What about ITerating? I’m fascinated by this site because a few years ago I was imagining what a wiki-based evaluation system might be like. I was surprised that one didn’t already exist. Something wiki-esque could provide insight from vendors, analysts, consultants, users, and developers alike. There was an open source project called WikiLens, which enables its users to rate things like movies or music. I played around with those scripts for a short time, curious to see what it would be like to adapt to user-based software comparison and analysis. Now, there is ITerating, which is doing quite an impressive job wikifying a software comparison methodology.

ITerating lists a fairly extensive directory of software types. You can add features and group them in higher-level categories of functionality, which appear to support a few different sorts of ratings. The ratings are summarized with a weighted average of bars, stars, and values. ITerating adds something of a meta-rating system too, letting you vote on whether you think a review is useful or not. An important feature is that users add the functions/criteria on which to rate software, meaning a potentially wide group of people could be contributing their knowledge to the comparison.

There is a lot to like in the ITerating wiki. It opens up a comparison process to a wide and possibly unexpected audience. This could be a strength, helping visitors gain a variety of data but it could also prove a weakness. I’d love to see ITerating provide more background about the perspectives of each set of user ratings. Perhaps delineate and weight user scores based on whether the users are vendors, consultants, analysts, developers, clients, etc. I think this would help mitigate bias issues that could otherwise arise.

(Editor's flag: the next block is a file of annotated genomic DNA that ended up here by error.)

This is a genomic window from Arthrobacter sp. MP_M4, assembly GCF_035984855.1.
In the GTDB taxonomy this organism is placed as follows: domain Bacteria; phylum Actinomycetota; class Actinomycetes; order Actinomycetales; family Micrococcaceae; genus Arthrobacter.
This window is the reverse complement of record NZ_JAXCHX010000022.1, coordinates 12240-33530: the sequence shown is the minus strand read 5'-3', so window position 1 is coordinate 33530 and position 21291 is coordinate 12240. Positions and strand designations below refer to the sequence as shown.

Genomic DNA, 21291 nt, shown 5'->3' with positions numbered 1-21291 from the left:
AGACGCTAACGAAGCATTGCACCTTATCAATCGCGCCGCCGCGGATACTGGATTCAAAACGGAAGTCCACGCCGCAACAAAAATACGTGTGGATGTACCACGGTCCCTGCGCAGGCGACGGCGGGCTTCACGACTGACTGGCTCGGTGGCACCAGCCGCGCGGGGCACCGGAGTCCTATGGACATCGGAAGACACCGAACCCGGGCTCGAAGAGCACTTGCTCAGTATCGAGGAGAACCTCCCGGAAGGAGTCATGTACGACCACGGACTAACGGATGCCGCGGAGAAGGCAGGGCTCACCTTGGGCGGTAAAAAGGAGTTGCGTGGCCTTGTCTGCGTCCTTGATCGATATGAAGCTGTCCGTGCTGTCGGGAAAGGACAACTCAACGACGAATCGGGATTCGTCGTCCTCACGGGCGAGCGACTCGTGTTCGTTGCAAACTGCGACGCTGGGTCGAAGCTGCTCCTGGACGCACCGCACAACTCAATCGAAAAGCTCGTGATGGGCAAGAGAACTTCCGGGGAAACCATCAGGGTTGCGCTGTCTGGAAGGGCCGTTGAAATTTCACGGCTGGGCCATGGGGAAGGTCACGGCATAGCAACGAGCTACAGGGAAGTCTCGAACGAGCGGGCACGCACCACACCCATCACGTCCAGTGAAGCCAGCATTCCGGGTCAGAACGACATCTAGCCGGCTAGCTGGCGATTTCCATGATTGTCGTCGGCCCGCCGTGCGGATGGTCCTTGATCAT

ITerating offers quick comparisons but sometimes doesn’t seem to have fully articulated feature-sets for making the comparison. It also doesn’t seem to allow you to do custom analyses based on the importance of your most valued criteria. Not knowing how complete the data is for a particular type of software makes it a bit difficult to truly depend on the site for an entire selection process (though mileage may vary based on the software you’re considering). Perhaps this is a growing pain for the young site–I’ll be curious to see how it evolves. This criticism may also be unfair in the sense that ITerating is a “directory and review” site, which it accomplishes without wading deep into the complexity of individual analyses or selection guidance.

Finally, both the EOS Directory and ITerating offer the possibility for a lot of great, user-based, real world feedback. That’s an exciting extra perspective. Their broad scope may also be more ambitious than matrix sites (for example, CMS Matrix or WikiMatrix). I’d recommend browsing ITerating or the EOS Directory if you want to do some high-level research from an enormous sea of open source projects and other commercial software.

From the perspective of a company trying to understand its needs, the software vendors able to meet them, and decide on the best solution, I think using multiple user comparison and directory sites could help inform your decisions and evaluation stance. These sites make useful supplements to the comparison analyses and needs-prioritization of TEC’s evaluation systems.